For Students, By Students
Made possible by a generous gift of the Donald W. White Sr. ’50 Family, Babson offers five classes each spring semester taught entirely by students in their senior year. The classes are on topics that hold special meaning with their instructors, and range from equine business management to exploring the complexity and vulnerability of black male bodies. By sharing their passion with their peers, the seniors are able to teach topics that aren’t currently offered in the standard undergraduate curriculum. These classes are very popular among fellow students whose desire for knowledge extends beyond the typical course load.
2016 Senior-Led Seminars
From 0 to 1: Launching a Tech Startup
Nina Vir & Jerry Baker
With all of the press that successful tech startups receive, it is extremely easy to lose sight of the difficulty of starting one. It is important to remember that for each business that thrives, there are plenty that barely survive. The primary focus of this seminar is to help you develop key skills and practice tactical strategies to launch a tech startup. To accomplish this, we will bring in outside speakers, expose you to Babson campus resources, and implement a learn-by-doing approach. The seminar will unfold through a playbook: each class will focus on a topic such as how to build a minimum viable product, how to hire, and how to raise money. By the end of the course, you will not only understand the basics of starting a tech startup, but you will have an intimate knowledge of the resources available on Babson's campus. Come ready to explore and pursue your ideas!
Algorithmic Trading Strategies Using MATLAB
Trading stocks can be a mentally stimulating and highly rewarding experience. However, with the rise of cheap computer processing power and speed, algorithms have overtaken humans regarding entering trades in the markets. This course will teach students how to develop trading algorithms using MATLAB code. Students will simulate trades by buying and selling equities, tracking portfolio performance, analyzing data and managing risk. No prior experience in MATLAB is necessary, nor is the completion of MCE/SME, although these will be useful courses to have taken.
The natural world (governed by chance) stands in contrast to the built environment (governed by design). In this entry-level course, we will seek to better understand design by comparing some of the many competing definitions of the word. We will go beyond “the way things look” to examine “why things work in that way” and even consider “the way things ought to be.” Next we will apply human-centered design (a set of methods and a mindset) to a central design challenge: How might we improve the Babson student experience? In small teams, we will use the tools and techniques pioneered by leading practitioners like IDEO and the d.school at Stanford to wrestle with this question and produce solutions.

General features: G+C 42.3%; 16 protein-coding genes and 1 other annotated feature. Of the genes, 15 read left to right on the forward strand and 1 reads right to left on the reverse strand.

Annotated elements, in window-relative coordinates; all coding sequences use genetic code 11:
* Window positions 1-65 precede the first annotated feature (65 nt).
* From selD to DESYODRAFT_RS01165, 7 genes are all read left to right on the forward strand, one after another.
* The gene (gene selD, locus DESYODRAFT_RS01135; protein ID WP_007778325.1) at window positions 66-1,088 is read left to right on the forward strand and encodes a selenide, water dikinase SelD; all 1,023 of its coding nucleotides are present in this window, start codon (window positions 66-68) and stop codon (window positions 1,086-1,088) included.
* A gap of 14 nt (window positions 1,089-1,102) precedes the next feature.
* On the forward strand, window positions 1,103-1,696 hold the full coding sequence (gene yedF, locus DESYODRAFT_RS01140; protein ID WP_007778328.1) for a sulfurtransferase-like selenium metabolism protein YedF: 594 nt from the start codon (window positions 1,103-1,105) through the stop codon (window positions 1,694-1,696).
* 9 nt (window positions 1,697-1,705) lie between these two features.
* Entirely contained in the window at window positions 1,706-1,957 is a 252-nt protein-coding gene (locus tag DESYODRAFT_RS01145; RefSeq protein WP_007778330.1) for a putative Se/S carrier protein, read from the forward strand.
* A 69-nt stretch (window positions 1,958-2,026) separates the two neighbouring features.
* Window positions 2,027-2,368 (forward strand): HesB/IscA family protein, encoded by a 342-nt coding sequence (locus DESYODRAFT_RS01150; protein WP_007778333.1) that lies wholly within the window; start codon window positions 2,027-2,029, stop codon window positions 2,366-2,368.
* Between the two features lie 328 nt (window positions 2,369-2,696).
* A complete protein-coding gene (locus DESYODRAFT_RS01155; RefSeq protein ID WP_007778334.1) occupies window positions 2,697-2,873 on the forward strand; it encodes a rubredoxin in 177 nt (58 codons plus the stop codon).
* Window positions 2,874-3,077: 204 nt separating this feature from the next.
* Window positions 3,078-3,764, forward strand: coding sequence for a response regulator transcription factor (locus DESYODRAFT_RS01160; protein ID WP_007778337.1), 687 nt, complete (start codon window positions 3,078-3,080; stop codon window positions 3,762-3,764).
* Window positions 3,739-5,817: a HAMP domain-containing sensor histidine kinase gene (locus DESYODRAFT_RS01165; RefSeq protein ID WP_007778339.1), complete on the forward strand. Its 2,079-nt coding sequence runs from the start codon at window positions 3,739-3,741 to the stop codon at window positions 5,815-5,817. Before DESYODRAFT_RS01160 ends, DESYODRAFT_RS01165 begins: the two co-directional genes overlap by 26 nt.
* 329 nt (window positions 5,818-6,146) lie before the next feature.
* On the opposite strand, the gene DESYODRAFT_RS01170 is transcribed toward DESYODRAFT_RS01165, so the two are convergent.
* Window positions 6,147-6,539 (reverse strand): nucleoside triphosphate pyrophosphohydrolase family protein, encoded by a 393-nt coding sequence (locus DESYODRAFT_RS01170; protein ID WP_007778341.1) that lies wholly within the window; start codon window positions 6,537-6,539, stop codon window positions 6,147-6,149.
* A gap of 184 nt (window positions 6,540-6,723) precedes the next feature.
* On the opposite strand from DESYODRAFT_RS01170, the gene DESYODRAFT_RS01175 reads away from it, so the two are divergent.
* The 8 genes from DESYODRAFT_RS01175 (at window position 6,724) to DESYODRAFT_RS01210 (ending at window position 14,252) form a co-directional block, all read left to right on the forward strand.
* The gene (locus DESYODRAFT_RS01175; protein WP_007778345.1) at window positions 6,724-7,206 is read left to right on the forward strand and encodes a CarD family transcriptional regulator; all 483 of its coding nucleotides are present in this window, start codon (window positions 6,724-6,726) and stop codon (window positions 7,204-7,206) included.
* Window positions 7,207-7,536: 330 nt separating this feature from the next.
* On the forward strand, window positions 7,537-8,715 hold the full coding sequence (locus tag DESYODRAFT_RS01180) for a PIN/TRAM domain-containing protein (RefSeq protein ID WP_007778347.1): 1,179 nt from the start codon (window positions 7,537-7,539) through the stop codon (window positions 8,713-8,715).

Equine Business Management
Students in Equine Business Management will apply principles of Babson’s outstanding business education to the equestrian industry. The business of horses is a diverse and historical trade, ripe for innovation that Babson entrepreneurs can provide. In this seminar, we will study competitive governing organizations (such as the United States Equestrian Federation), stables, racing syndicates, and more. Students will also be introduced to many of the equine-related jobs available to business students. No former equine experience is required, just bring your passion and willingness to learn!
The Black Body Subjected: The Complexity of Being a Black Man in America
Michael Brown. Tamir Rice. Eric Garner. These are few among the many names of Black men who have recently been killed by police officers across the United States. We also can’t forget Trayvon Martin, unarmed teenager shot by George Zimmerman. The deaths of these men have sparked a national conversation about race in America, in the era of the first black male President. Conversations have sparked on Babson’s campus as well. What made the bodies of these black men subject to such peril, with no charges being brought to their executioners? From what historical realities and hierarchies did ideas associated with being a black man in America emerge? How do Americans act when they encounter a black man who doesn’t fulfill the negative stereotypes? This course will explore the complexity and vulnerability of being a black man in America, particularly as it pertains to the origins, perpetuation, and implications of negative stereotypes. We will also consider the intersections of socio-economic class, sexuality, gender, etc. in our seminar conversations. In the seminar we will be reading articles, watching media clips, and fostering conversation using both.